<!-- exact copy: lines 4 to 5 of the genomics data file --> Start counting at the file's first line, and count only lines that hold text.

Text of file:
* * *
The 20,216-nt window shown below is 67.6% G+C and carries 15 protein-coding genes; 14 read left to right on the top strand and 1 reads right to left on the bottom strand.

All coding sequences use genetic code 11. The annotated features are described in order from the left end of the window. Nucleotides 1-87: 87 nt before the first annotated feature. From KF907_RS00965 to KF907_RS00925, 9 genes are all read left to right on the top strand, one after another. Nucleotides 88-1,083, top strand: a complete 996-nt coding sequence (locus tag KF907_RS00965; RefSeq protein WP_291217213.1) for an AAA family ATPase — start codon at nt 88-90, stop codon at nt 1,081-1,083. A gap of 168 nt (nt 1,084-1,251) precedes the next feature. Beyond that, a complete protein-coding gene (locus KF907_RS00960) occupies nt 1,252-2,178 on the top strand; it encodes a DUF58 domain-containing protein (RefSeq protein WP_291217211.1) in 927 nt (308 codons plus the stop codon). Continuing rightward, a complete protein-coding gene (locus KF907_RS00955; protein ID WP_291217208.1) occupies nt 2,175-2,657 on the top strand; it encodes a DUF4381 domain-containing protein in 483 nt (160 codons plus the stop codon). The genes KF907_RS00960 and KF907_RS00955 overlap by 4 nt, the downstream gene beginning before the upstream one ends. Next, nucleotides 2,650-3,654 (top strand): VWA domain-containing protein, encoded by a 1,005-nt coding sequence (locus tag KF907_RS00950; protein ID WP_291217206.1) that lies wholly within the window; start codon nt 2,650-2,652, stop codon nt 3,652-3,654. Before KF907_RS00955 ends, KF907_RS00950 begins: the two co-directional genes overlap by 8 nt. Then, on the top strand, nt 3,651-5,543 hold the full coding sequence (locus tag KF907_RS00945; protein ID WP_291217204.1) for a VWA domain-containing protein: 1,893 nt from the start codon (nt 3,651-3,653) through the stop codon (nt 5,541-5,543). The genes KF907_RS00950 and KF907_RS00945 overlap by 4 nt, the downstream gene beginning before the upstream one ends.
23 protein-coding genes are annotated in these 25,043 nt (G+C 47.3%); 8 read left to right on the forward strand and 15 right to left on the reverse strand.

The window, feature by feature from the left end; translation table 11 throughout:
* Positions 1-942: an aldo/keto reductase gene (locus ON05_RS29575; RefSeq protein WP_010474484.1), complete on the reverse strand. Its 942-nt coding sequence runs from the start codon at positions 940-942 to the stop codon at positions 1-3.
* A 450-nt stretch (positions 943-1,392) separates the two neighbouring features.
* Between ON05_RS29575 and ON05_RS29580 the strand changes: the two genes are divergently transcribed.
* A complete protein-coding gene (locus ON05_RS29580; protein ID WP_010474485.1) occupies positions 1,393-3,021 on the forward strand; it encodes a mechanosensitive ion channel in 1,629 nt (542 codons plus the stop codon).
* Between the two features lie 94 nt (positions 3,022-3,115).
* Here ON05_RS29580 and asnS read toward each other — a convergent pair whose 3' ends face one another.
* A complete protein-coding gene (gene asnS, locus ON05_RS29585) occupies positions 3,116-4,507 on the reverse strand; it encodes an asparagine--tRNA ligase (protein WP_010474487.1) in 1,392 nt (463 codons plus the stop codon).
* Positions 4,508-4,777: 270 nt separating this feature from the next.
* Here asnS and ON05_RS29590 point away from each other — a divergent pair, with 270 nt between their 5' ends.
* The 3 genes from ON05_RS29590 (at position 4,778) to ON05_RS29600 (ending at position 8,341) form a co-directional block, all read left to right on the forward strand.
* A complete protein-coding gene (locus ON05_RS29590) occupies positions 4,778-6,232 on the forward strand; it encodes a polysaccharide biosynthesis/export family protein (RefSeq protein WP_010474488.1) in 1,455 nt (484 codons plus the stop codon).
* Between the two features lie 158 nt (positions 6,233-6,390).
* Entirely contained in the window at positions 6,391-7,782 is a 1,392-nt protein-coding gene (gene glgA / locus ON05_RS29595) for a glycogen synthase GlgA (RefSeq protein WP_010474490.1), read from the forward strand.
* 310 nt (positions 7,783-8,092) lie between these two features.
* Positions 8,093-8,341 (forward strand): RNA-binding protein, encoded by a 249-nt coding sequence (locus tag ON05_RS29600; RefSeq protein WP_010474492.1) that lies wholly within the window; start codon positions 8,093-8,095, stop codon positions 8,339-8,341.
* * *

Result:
The window, feature by feature from the left end; translation table 11 throughout:
* Positions 1-942: an aldo/keto reductase gene (locus ON05_RS29575; RefSeq protein WP_010474484.1), complete on the reverse strand. Its 942-nt coding sequence runs from the start codon at positions 940-942 to the stop codon at positions 1-3.